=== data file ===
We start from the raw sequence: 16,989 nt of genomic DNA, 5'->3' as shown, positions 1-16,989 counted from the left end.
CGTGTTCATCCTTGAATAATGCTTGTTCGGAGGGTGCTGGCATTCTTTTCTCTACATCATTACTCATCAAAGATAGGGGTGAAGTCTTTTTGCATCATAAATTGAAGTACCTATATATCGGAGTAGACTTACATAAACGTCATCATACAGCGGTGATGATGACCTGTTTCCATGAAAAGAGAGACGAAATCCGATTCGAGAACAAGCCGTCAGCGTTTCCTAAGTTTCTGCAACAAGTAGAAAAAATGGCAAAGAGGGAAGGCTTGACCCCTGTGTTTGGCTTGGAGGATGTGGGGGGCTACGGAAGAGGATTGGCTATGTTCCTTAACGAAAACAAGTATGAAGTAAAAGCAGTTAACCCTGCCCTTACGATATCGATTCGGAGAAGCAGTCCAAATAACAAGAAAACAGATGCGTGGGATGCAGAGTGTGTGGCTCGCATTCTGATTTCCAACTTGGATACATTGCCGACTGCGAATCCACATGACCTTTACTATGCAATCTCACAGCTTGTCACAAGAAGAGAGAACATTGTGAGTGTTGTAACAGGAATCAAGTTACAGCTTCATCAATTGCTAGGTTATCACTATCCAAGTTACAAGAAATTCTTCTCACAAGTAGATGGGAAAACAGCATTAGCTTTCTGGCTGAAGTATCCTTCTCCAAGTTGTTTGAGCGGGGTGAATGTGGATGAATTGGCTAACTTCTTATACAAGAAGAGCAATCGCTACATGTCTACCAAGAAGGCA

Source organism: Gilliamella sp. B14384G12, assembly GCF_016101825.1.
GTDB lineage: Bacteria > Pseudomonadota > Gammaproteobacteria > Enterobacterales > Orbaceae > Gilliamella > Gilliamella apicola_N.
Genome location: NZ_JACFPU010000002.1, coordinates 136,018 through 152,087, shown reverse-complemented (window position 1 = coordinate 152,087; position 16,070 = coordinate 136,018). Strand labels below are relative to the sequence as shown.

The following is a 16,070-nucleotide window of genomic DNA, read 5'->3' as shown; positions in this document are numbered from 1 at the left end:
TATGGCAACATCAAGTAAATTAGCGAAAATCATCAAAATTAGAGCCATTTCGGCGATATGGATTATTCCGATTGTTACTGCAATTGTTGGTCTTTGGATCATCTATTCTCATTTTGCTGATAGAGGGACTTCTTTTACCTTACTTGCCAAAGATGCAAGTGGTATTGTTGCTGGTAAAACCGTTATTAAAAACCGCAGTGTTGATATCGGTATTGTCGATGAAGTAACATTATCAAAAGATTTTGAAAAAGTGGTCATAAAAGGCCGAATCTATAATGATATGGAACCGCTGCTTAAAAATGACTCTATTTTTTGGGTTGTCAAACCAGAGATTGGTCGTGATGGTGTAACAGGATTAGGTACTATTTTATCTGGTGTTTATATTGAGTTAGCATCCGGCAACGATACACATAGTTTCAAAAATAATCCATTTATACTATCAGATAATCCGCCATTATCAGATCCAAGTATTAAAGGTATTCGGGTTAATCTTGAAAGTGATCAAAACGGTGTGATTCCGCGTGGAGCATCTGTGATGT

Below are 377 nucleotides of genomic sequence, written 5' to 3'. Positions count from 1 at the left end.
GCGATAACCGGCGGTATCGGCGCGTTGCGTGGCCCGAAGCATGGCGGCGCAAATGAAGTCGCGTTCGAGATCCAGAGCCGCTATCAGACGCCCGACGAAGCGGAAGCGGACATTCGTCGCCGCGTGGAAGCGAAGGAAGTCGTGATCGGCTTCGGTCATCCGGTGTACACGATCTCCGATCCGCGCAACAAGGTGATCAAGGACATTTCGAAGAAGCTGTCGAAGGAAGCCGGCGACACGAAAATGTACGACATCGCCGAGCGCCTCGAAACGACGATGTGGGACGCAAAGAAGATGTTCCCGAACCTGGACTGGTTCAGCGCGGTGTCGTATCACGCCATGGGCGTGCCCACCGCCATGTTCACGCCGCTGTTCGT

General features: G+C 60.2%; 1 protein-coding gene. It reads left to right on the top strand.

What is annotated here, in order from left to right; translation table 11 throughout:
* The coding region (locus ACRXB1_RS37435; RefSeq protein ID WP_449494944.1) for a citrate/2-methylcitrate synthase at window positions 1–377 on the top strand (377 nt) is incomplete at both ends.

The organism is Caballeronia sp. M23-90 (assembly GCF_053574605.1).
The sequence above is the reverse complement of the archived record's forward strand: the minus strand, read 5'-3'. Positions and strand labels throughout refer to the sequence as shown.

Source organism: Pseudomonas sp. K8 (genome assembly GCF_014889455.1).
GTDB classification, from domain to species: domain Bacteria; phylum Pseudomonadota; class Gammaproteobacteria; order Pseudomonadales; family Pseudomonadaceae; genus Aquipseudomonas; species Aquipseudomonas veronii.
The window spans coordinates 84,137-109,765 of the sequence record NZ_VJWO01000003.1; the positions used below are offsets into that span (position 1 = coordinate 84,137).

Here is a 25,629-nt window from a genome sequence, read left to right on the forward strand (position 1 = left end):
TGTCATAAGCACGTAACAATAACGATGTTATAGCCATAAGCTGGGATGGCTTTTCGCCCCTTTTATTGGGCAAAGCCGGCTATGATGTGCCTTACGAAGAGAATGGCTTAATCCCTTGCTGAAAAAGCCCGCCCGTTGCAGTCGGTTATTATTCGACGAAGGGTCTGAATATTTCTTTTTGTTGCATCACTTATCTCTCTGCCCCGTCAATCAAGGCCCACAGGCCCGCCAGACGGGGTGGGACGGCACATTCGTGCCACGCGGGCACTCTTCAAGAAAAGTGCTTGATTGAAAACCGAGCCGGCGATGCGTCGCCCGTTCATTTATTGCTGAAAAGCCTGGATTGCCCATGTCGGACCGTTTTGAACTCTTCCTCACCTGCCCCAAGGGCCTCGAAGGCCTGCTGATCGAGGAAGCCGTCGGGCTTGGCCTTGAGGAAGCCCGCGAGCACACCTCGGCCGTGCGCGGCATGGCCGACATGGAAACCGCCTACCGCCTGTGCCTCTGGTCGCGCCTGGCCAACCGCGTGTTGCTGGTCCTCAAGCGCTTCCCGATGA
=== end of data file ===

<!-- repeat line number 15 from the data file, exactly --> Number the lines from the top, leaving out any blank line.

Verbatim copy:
Source organism: Pseudomonas sp. K8 (genome assembly GCF_014889455.1).